In recent years, we have seen a growing civil rights movement focused on change in the workplace and in terms of office design, revolving around differences in brain function. Advocates for neurodiversity say that it’s just as critical to business success as gender or racial diversity in the labour force.
The workplace has become significantly more accessible and diverse in recent years, recognising that one size does not fit all. There have been many discussions about accommodating both introverts and extroverts, supporting the needs of different generations and encouraging people to thrive in different situations.
It is important to think about how the workplace can be better supportive of the widest group of contributors
The word ´neurodiversity´ is often used to describe variations in the human brain regarding sociability, learning, attention, mood and other mental functions – a workplace in which all participants can contribute to the best of their ability will inevitably be the most productive. Given that we are starting to place value on diverse approaches in the workplace it is also important to think about how the workplace can be better supportive of the widest group of contributors.
To get an insight into how office design may better support our differing behaviours, let’s look at an everyday event to understand how people may react in dissimilar ways, which can be translated into a workplace environment.
Imagine a street performer, perhaps a juggler, street magician or comedian – inevitably, these performers will set up their pitch in a place that is visible to passers-by. Their aim is to disrupt pedestrian flow, create impact, draw a crowd and hopefully earn some money.
Now imagine the passers-by. We know from experience that passers-by react in a variety of different ways to an event such as this. If you observe the public in the vicinity of a street performer you will rather quickly gain an insight into a large range of human behaviour.
Inevitably the gathering crowd will initially be composed of people who want to hear and see what’s happening. These people will be unafraid of standing in the front row, of reacting to the jokes and sharing in the fun. They´ll be there for the experience and interested in how the experience may play out. Some may be exhibitionists desperate to get involved when a volunteer is asked for.
For some people the thought of being involved in a large-scale public event is terrifying. At the merest view of a gathering they will immediately look for ways to avoid it. They will deliberately go out of their way to avoid someone as frightening as a street performer. What if they were picked out and asked a question? For these people it is the unpredictability of the event that is the worst aspect. What will happen? How will this play out? Better to go the opposite direction.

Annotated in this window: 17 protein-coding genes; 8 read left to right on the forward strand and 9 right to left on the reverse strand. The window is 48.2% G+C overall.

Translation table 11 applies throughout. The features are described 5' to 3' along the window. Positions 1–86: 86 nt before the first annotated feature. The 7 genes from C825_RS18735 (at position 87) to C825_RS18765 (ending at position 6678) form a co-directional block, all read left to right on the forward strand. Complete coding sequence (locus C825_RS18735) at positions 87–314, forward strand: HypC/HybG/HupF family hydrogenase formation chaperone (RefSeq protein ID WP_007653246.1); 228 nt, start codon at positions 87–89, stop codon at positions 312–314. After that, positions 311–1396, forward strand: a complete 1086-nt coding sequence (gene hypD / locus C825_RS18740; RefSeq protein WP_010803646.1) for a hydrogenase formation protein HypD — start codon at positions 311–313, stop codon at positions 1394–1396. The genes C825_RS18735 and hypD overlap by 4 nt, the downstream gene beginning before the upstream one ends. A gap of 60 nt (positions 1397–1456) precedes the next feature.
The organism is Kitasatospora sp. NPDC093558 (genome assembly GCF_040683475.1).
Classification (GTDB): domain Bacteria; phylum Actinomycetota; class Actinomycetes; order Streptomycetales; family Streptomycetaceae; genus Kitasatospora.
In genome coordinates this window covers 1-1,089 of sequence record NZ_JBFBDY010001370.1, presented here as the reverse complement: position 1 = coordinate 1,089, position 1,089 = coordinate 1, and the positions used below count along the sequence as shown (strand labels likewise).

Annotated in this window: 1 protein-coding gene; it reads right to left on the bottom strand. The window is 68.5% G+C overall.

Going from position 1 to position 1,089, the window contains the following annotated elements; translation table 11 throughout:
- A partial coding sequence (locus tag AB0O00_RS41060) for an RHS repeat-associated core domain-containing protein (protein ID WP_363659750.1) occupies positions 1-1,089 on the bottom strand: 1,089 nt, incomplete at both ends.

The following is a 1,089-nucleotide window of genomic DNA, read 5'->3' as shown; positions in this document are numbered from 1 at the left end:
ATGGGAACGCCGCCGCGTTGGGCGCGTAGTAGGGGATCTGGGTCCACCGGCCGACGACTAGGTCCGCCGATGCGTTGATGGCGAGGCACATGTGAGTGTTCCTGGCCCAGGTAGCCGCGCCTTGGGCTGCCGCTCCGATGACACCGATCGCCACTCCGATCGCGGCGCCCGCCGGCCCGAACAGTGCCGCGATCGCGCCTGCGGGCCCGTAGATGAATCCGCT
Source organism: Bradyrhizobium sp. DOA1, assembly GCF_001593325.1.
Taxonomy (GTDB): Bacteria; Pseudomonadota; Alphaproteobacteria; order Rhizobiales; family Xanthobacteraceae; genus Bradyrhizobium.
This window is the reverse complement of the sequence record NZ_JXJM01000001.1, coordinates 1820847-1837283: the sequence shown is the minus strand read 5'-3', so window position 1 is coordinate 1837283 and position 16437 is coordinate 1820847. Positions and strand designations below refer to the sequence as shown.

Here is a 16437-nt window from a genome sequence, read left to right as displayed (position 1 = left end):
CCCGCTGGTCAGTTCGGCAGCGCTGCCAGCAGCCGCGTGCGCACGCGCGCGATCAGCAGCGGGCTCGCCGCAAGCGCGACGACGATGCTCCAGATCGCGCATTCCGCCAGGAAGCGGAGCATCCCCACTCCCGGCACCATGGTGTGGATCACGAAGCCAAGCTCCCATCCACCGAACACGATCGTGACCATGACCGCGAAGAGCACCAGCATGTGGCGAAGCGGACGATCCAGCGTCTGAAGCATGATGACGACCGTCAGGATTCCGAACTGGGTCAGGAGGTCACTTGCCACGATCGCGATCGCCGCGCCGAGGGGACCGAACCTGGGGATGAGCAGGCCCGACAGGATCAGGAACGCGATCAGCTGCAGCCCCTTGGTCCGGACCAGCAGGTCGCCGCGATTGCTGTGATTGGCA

The ‘Go Along With It’
These people could be friends with engagers. They wouldn’t choose to engage themselves if they had the choice but equally wouldn’t want their engager friends to think that they were anything other than enjoying the experience. They´ll stop and watch, but you won’t find these people in the front row. They may just slightly move to one side to hide behind that tall person in front.
The ‘I’m Just Here’ guys
These are the people who spot the street performer and deliberately don’t change a single thing about their demeanour or the speed of their walk. They don’t want to draw attention to themselves but do want to know what’s happening. They´ll carry on as if there is nothing happening at all. But, at a safe distance, they´ll stop and unemotionally observe the proceedings. They want to be involved but don’t necessarily want the others to know that.
Agility and interaction
The people we’ve just met may be exactly as described or they could exhibit a mix of these different approaches. Regardless of this we can see how these people types might react very differently in situations that occur naturally in the workplace. A workplace that is increasingly using office design to promote agility and interaction.
Consider the Town hall. An opportunity to hear from senior leadership about the future of the business. This is an unpredictable event. Who could be standing nearby? Could there be a call for questions from the audience? Is there the opportunity to hear the town hall without being potentially forced to stand in the front row?
Consider shared working areas. These could be composed of unassigned desks, breakout spaces, agile project areas or the central coffee bar. Will people have options other than potentially having to work in a busy, acoustically challenging environment? Some people with hearing impairments may seek less buzzy spaces. Who will my neighbour be? Does my business unit at least have a neighbourhood anchor point where I can be certain to be able to check in with direct, known colleagues? Spaces with less exposed areas, informal tiered seating and spaces that can be used for a variety of uses all provide locations that can feel more comfortable for the participant.
Consider quiet spaces. One client installed a series of closed shed-type rooms with their own doors and windows with blinds that could be pulled down for further privacy. They weren’t getting used. Some subtle questioning revealed one reason why; If I’m uncomfortable being around people, the last thing I want to do is advertise to everyone that I’m uncomfortable around people by going into a shed, closing a door and dropping a blind! So too much privacy could also be a thing.
The increased awareness of neurodiversity in the workplace follows the agile working revolution and the recent workplace trends of sustainability and wellness. Taken together, we now have more knowledge to make considered choices in order to ensure that our workplaces and office design can support the widest possible range of contributors.
Julian Sharpe is Principal Director at tp bennett